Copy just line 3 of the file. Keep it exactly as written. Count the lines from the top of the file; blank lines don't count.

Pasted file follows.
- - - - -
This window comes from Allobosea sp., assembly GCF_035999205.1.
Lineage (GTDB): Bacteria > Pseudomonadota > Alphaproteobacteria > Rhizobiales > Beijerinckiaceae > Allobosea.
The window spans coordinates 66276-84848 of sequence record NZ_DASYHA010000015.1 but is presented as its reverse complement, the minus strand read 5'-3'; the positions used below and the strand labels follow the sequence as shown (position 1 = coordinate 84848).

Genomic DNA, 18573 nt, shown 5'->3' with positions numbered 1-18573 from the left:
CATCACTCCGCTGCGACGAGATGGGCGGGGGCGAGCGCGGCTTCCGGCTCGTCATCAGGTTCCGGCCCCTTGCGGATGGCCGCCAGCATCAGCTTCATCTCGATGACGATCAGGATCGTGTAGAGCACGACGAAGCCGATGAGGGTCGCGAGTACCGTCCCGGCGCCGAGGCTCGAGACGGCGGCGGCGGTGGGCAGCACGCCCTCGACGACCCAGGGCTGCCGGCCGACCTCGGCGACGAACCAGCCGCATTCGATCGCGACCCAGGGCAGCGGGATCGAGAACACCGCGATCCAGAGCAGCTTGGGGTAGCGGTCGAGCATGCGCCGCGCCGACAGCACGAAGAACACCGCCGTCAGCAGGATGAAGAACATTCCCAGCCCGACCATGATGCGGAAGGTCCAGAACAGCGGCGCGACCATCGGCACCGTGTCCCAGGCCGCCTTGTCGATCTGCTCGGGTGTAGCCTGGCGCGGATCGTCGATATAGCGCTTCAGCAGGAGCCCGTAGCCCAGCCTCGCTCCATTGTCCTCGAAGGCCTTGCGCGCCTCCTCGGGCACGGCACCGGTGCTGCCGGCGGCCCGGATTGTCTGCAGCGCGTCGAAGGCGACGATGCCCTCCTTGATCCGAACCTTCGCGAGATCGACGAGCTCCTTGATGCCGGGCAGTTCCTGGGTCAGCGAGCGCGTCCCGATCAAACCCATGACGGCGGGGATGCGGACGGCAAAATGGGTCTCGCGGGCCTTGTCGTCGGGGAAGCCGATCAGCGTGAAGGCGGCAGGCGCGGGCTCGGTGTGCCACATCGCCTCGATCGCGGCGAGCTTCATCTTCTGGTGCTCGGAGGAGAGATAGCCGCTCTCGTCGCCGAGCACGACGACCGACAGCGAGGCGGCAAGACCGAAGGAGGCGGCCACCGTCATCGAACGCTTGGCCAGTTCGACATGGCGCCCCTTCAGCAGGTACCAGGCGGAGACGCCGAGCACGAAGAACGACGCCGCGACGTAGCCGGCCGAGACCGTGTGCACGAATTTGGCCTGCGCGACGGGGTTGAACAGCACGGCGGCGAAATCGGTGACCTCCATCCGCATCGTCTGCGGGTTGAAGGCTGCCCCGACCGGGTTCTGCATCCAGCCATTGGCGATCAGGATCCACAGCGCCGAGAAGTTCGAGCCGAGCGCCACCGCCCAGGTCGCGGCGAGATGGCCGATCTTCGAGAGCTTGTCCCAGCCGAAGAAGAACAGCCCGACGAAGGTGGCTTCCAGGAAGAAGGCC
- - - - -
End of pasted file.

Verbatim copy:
The window spans coordinates 66276-84848 of sequence record NZ_DASYHA010000015.1 but is presented as its reverse complement, the minus strand read 5'-3'; the positions used below and the strand labels follow the sequence as shown (position 1 = coordinate 84848).